This is a simple play, but Valanciunas sees a cutter running the baseline and leads him, in stride, behind the 3-point line. This is progress. He had multiple assists in his first game against the Clippers in which he tracked down an offensive rebound and immediately hustled the ball out to a wide open Miles or Lowry for a 3-pointer. This is not advanced basketball, but it greases the cogs of the Raps’ offense, and it is not insignificant. It is winning basketball.
Speaking about winning basketball, here are some plays worth seeing in case you missed them, or have trouble believing Valanciunas Monstarred the moves of Hakeem Olajuwon or Dirk Nowitzki:
Valanciunas has never been a consistently efficient post scorer, which is true of most NBA bigs; low post isolation attempts were recently discovered to be inefficient shots. Who would have thought!? In 2016-17, JV scored a measly 0.90 points per possession out of post-up attempts, good for 55.8th percentile in the league. Shouts to DeRozan for scoring 1.13 points per possession (96.8th percentile)! JV has always looked competent in the post, even if the majority of his attempts came from the same basic moves: sweeping righty hooks, face-up jumpers, and slow fadeaways. That’s fine. He’s good at those things. But the above plays are new. A dream shake against Drummond and a fluid step-back fadeaway against Lopez, both of whom are impressive one-on-one defenders? It looks like JV has expanded his offensive arsenal, if the above clips can be believed. Impressive stuff.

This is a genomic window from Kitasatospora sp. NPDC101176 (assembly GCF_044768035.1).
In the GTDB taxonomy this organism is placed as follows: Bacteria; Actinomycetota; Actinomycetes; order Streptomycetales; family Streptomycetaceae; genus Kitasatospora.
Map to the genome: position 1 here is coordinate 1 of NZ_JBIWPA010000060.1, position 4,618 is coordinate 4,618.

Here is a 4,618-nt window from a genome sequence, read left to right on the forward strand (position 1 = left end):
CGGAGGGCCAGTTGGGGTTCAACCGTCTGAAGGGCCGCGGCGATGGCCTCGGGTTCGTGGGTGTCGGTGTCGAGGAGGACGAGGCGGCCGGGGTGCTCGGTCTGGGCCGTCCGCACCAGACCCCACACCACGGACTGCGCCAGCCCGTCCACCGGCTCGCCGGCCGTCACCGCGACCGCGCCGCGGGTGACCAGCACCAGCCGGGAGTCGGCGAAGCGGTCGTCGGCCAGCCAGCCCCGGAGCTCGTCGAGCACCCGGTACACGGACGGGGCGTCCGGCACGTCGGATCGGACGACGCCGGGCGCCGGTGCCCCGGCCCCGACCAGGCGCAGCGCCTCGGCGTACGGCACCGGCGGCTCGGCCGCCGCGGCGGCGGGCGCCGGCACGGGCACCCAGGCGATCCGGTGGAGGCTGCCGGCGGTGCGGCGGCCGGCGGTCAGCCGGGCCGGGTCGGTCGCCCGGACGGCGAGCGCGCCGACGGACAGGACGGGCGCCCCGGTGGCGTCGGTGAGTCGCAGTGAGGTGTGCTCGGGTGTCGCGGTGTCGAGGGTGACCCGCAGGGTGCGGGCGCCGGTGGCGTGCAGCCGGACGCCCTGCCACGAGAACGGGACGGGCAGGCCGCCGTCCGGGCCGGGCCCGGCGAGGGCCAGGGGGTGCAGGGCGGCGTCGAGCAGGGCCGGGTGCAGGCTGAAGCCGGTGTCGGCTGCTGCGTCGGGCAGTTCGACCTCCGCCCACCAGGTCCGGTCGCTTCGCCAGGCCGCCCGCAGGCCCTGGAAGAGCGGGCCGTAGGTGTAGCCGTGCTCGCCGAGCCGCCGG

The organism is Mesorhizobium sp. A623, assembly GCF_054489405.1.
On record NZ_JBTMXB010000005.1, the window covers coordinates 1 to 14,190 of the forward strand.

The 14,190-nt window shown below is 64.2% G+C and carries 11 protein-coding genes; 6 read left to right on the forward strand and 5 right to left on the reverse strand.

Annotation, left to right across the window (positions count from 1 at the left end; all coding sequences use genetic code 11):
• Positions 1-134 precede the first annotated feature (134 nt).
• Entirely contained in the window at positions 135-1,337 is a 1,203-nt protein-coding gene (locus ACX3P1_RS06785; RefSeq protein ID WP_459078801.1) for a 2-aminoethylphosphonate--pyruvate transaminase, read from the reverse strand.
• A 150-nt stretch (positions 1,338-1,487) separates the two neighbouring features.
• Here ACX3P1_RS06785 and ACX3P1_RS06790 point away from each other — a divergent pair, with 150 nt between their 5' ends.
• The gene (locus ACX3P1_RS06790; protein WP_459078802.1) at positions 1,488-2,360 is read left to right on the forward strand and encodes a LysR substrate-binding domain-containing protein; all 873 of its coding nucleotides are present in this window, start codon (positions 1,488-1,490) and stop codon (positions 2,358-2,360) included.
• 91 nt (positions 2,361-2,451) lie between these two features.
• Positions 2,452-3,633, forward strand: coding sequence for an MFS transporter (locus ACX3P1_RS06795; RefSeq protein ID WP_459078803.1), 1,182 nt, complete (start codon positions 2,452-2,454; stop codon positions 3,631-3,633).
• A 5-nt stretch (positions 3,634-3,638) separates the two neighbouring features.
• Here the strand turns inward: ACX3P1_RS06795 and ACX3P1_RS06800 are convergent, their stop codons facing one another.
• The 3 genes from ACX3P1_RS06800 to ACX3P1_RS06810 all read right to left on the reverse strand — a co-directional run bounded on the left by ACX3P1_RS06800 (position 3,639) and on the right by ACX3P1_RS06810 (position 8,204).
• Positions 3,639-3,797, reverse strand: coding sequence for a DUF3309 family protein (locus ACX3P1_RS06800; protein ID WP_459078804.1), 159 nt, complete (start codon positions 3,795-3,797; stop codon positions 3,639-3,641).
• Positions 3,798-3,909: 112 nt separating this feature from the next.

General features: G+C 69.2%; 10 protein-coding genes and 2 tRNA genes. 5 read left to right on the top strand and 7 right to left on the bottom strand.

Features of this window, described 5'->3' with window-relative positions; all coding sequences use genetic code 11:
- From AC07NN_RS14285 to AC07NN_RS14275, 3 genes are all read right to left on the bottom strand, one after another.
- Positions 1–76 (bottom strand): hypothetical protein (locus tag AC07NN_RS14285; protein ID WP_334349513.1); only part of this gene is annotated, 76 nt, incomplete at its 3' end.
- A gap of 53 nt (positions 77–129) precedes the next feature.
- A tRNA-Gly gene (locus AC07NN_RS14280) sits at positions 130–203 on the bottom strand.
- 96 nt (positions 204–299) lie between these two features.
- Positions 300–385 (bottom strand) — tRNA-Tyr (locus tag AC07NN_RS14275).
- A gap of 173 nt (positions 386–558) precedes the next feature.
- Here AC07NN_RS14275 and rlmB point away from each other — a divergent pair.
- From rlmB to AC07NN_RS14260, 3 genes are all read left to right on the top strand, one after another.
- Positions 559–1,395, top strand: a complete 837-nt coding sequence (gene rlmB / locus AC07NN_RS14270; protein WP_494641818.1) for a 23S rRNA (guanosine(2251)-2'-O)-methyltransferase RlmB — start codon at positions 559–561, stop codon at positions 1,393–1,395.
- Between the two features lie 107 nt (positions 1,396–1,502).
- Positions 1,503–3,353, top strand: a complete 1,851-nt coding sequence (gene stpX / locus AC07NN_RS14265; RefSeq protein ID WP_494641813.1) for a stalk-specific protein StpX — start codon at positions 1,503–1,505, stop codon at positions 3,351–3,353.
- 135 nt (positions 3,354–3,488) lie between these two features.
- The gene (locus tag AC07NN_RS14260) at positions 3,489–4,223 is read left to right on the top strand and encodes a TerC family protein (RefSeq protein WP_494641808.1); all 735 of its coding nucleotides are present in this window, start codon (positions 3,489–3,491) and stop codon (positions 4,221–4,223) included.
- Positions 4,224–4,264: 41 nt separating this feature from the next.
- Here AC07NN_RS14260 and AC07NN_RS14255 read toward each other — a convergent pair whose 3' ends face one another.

On defense, JV seems much better at moving his feet. Watch the play below, and compare it to his death-by-fire in the Kemba Walker clip above. Here Valanciunas moves his feet much more comfortably, chopping his stride to keep up with the attacking Beverley, and walling off the lane even after Lowry is taken out of the play momentarily by a screen. He even switches back onto DeAndre Jordan at the right time to prevent a dump-off pass.